Review by Tomek on March 14, 2017.
I’ve been spinning Diabolical Umbra in my player for some time now, and I’ve been thinking to myself: “it’s scary how many freaking metal bands exist in Stockholm, Sweden”. Umbra is a four-track EP that the band put out at the end of last year, and I’m quite content that it ended up in my hands because it strikes all the right notes for me. EP lasts only about 22 minutes but there is so much going on that I don’t think anybody can spin this thing just once; so technically, it becomes way longer than it actually is.
Knowing Sverker Widgren vocals from Centinex and Demonical I was instantly sold on this album. His deep tone growl/roar is, was and probably will be one of my favorite sounds delivered by throat operators in death metal. Not too many dudes out there can pull off sounds like that and be able to talk afterwards. ‘Requiem’ is the first track, and a good one at that, to start the attack. Full of eerie elements created by the choir arrangements, disconsolate guitar melody and ominous atmosphere, and yet with death metal aggression and just the right speed. Diabolical uses the symphonic elements to enhance the grandiosity of their art, and the choir I mentioned is actually a 9-person ensemble made of actual artists - not some studio keyboard trickery. It makes a huge difference and improves the whole experience quite tremendously. ‘Diaspora’ comes second and this one is more in death metal category but with doom section that builds atmosphere with once again great guitar melody and slower tempo combined with clean guitars. This is the ideal track to slow down the aural assault and introduce truly atmospheric track ‘Tremor’ containing excerpts from Jiddu Krishnamurti “Talks On Fear”. Through the whole song we have a man speaking about fear and consequences of fear in a manner reminding of instructional video or program. This song feels like a nice ballad with a dark melody and slow guitar playing with clean singing in the background, but listening to the actual lyrics can put anyone in a very uneasy state of mind. ’Decline’, a fourth track, brings back the death metal to the forefront but yet again there is a slow moody section in the middle. Riffs are quite complex and pummeling on this one - but combined with the sadness of guitar melodies and scattered rhythm changes - leave you wanting more and with the feeling of something being unfinished. Here is when you press ‘play’ again.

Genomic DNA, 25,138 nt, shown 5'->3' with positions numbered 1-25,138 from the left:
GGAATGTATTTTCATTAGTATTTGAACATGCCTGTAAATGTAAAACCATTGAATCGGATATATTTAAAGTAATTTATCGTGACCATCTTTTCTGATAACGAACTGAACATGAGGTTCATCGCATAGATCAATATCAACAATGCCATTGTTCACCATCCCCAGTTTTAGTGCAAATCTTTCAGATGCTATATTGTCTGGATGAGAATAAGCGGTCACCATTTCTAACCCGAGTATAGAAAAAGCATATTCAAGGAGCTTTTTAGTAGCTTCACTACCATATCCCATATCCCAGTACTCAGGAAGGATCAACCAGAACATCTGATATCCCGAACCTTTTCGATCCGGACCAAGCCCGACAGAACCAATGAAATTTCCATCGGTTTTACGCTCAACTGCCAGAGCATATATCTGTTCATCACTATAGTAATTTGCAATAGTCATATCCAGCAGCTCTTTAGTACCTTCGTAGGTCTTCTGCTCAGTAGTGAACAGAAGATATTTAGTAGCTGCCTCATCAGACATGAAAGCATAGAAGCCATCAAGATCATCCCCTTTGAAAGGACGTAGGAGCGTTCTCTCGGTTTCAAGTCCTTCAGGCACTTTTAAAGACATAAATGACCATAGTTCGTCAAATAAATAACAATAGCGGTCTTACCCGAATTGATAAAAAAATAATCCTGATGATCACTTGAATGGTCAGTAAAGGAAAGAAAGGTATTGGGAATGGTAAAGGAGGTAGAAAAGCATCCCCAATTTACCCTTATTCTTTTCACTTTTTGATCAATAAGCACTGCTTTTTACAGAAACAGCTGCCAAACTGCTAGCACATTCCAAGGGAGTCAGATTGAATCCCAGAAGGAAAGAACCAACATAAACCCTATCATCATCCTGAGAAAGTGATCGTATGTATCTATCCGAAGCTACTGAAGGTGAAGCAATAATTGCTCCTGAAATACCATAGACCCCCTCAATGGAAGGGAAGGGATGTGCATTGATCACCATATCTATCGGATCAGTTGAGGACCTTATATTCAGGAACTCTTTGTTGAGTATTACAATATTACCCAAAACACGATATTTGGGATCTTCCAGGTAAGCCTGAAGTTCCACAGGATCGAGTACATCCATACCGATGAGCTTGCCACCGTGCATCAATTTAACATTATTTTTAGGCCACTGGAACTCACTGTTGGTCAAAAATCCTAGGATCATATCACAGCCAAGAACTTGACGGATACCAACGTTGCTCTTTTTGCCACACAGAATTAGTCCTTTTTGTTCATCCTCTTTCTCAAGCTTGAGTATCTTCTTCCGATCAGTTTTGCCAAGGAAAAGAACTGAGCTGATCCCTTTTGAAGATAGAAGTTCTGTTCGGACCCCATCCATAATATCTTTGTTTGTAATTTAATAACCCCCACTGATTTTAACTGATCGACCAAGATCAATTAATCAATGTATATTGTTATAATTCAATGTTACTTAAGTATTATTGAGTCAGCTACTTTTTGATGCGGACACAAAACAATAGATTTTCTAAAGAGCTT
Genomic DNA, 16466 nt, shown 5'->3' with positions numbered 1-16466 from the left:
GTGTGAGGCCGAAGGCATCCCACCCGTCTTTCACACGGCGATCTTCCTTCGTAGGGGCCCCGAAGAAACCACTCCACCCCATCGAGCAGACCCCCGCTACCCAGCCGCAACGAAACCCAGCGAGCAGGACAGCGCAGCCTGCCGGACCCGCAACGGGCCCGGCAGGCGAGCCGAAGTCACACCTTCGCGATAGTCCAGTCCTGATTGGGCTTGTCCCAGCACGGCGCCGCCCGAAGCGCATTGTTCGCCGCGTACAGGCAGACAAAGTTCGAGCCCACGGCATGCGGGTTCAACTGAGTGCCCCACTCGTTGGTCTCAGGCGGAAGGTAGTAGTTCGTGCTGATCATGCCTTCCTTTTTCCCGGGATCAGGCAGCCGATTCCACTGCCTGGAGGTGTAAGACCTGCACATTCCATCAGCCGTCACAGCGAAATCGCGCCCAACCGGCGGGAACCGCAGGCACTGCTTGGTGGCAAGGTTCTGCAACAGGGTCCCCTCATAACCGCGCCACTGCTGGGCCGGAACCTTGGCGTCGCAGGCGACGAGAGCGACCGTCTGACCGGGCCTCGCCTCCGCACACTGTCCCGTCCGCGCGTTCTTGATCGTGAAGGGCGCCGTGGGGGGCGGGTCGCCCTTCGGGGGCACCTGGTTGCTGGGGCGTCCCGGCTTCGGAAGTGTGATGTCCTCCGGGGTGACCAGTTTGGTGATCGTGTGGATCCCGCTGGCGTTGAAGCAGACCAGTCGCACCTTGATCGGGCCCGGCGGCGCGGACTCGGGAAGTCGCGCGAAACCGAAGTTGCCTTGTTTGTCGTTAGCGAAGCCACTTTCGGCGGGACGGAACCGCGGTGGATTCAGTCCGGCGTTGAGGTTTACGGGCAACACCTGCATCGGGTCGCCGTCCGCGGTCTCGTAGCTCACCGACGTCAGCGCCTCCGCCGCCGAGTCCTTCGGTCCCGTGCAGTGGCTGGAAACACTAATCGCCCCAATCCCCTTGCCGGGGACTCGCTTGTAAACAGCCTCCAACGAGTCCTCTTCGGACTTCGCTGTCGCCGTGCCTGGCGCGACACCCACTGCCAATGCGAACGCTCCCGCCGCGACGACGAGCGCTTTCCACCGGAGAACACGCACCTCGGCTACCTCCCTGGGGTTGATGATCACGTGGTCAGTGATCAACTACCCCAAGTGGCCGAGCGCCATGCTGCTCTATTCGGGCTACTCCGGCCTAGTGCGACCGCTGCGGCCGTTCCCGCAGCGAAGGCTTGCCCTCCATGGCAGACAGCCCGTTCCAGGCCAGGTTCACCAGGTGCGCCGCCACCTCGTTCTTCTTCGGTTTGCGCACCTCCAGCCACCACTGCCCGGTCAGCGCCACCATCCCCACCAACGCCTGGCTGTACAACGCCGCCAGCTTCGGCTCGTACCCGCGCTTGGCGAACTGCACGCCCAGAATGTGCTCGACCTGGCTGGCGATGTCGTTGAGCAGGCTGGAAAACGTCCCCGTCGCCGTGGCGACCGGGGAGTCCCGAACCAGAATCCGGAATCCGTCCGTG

Umbra feels like a compilation of songs that won’t exactly fit into the next Diabolical album but it could also be a taste of what’s coming. Hard to say knowing what the band was doing on their previous albums, but one thing is for certain - this short EP brings all kinds of emotions out of a listener and if you decide to pick it up, get yourself ready to discover all the subtle nuances this material will concede; and also for many repeat listen sessions that will follow.
Rating: 8.5 out of 10